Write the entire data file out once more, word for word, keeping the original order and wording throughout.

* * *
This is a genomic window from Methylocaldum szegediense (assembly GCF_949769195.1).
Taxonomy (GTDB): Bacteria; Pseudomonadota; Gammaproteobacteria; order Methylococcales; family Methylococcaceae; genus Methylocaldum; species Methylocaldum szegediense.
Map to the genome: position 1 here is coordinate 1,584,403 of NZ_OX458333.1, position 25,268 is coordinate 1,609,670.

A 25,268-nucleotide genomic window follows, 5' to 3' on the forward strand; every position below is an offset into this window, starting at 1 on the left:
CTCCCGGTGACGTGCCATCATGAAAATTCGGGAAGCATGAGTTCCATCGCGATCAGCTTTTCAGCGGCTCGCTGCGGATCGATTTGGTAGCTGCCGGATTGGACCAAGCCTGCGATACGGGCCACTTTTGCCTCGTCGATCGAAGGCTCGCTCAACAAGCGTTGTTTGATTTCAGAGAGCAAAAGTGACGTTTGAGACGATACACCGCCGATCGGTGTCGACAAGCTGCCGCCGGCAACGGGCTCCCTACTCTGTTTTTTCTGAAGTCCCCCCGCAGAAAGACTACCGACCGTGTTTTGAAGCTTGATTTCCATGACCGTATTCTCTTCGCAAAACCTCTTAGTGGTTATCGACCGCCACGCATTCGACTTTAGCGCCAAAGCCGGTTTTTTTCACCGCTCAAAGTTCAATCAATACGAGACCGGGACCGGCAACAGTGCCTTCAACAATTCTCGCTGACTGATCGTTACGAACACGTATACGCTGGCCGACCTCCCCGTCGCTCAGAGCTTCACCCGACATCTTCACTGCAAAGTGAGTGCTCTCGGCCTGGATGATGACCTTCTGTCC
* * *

This is a genomic window from Methylocaldum szegediense (assembly GCF_949769195.1).
Taxonomy (GTDB): Bacteria; Pseudomonadota; Gammaproteobacteria; order Methylococcales; family Methylococcaceae; genus Methylocaldum; species Methylocaldum szegediense.
Map to the genome: position 1 here is coordinate 1,584,403 of NZ_OX458333.1, position 25,268 is coordinate 1,609,670.

A 25,268-nucleotide genomic window follows, 5' to 3' on the forward strand; every position below is an offset into this window, starting at 1 on the left:
CTCCCGGTGACGTGCCATCATGAAAATTCGGGAAGCATGAGTTCCATCGCGATCAGCTTTTCAGCGGCTCGCTGCGGATCGATTTGGTAGCTGCCGGATTGGACCAAGCCTGCGATACGGGCCACTTTTGCCTCGTCGATCGAAGGCTCGCTCAACAAGCGTTGTTTGATTTCAGAGAGCAAAAGTGACGTTTGAGACGATACACCGCCGATCGGTGTCGACAAGCTGCCGCCGGCAACGGGCTCCCTACTCTGTTTTTTCTGAAGTCCCCCCGCAGAAAGACTACCGACCGTGTTTTGAAGCTTGATTTCCATGACCGTATTCTCTTCGCAAAACCTCTTAGTGGTTATCGACCGCCACGCATTCGACTTTAGCGCCAAAGCCGGTTTTTTTCACCGCTCAAAGTTCAATCAATACGAGACCGGGACCGGCAACAGTGCCTTCAACAATTCTCGCTGACTGATCGTTACGAACACGTATACGCTGGCCGACCTCCCCGTCGCTCAGAGCTTCACCCGACATCTTCACTGCAAAGTGAGTGCTCTCGGCCTGGATGATGACCTTCTGTCC